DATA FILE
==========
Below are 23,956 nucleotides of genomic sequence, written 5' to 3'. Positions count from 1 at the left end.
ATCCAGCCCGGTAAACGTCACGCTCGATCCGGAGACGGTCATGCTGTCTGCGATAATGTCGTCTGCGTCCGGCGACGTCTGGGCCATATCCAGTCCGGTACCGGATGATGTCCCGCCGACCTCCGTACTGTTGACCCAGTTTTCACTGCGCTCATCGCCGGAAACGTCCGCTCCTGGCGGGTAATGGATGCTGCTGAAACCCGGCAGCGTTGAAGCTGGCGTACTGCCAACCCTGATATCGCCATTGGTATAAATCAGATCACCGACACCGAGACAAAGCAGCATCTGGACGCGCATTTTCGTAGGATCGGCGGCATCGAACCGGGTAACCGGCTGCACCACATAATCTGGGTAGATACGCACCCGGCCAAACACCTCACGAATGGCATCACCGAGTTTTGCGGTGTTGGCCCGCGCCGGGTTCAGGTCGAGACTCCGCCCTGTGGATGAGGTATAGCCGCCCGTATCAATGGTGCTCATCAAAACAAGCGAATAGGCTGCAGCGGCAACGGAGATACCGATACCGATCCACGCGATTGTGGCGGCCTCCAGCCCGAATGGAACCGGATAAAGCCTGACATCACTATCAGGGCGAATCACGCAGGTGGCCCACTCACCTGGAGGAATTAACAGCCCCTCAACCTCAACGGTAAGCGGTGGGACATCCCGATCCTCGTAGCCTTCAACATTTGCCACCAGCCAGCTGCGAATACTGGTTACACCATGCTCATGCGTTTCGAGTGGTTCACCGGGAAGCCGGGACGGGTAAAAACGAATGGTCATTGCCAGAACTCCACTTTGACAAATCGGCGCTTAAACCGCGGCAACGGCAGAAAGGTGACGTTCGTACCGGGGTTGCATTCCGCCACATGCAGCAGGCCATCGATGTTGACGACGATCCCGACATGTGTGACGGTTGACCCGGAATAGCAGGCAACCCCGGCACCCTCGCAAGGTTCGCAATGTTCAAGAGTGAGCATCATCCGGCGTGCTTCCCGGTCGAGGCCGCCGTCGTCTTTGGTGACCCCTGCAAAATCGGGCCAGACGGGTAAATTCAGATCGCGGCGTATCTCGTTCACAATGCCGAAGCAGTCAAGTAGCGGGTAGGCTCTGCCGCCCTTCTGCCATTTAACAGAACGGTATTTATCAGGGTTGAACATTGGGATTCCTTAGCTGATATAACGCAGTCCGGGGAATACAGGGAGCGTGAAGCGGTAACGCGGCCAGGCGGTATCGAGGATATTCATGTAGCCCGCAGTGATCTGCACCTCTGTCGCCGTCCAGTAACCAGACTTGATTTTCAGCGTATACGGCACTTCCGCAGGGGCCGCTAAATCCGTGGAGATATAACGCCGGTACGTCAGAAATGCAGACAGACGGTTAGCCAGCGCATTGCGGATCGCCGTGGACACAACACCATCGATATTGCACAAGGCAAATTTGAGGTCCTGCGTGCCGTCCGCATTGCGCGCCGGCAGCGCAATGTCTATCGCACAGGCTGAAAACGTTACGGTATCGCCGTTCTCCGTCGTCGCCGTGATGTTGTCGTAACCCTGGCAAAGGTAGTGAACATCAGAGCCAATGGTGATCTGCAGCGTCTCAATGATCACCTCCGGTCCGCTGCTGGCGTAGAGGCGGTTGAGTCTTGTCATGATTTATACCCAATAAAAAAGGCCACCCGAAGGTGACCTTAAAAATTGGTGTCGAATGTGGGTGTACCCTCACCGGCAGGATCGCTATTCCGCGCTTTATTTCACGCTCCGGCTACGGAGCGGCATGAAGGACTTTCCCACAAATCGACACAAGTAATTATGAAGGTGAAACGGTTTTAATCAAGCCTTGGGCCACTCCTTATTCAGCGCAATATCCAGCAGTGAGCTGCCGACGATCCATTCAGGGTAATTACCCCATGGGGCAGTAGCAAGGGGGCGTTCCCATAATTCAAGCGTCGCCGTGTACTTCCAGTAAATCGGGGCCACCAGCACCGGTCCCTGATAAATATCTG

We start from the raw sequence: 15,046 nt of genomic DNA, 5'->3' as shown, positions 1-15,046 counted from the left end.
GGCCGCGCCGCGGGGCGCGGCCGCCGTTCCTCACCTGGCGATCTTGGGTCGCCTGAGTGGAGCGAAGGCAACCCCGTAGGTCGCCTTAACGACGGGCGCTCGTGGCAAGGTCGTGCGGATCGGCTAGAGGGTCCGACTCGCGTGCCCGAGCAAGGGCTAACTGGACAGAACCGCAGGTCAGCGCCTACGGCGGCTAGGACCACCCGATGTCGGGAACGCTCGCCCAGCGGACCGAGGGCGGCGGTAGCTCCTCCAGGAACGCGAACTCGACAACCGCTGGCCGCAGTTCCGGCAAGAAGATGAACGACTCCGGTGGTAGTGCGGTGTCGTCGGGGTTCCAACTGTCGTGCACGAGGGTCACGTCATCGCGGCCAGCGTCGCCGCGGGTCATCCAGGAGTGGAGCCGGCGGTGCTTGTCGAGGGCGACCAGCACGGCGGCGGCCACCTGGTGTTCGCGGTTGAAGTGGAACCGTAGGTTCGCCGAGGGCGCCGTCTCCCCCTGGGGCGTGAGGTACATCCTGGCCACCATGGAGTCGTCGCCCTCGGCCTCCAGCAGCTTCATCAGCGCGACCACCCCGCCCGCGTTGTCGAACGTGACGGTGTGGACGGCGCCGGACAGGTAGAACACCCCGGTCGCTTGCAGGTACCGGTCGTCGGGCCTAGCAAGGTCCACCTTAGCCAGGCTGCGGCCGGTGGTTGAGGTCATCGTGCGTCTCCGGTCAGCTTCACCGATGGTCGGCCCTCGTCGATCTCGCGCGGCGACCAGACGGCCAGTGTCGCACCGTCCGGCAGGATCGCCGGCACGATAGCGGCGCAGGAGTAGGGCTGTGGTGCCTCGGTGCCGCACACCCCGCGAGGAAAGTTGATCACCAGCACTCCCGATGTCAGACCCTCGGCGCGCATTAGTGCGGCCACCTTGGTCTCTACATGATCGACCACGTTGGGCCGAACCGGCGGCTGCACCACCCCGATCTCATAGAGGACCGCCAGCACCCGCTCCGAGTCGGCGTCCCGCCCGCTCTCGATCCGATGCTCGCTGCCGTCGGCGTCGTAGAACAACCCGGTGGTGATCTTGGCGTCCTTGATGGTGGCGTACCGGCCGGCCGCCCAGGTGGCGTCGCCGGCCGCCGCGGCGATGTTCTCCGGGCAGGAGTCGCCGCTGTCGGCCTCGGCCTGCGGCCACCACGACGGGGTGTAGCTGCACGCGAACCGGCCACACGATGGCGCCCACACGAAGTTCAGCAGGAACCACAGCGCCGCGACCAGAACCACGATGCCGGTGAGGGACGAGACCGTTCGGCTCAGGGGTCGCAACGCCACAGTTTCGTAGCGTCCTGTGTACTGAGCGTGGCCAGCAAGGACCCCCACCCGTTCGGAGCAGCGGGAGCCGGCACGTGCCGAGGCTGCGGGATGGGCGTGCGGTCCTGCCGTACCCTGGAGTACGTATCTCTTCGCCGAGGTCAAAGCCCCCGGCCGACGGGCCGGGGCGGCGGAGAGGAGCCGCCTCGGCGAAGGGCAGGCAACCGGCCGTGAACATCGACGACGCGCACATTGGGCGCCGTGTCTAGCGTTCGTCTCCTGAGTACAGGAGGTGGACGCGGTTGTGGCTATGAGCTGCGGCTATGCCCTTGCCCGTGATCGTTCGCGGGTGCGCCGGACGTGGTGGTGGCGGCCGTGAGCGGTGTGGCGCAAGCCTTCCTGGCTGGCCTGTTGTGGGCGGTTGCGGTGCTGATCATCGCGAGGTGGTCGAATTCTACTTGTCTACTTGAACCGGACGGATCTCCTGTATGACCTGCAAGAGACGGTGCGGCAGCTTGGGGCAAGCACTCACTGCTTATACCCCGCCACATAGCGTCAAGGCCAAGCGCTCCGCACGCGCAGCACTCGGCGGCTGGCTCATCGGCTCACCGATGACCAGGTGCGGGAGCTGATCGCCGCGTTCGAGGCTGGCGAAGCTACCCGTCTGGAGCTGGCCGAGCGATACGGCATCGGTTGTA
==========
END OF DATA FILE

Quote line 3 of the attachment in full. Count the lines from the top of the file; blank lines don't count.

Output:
We start from the raw sequence: 15,046 nt of genomic DNA, 5'->3' as shown, positions 1-15,046 counted from the left end.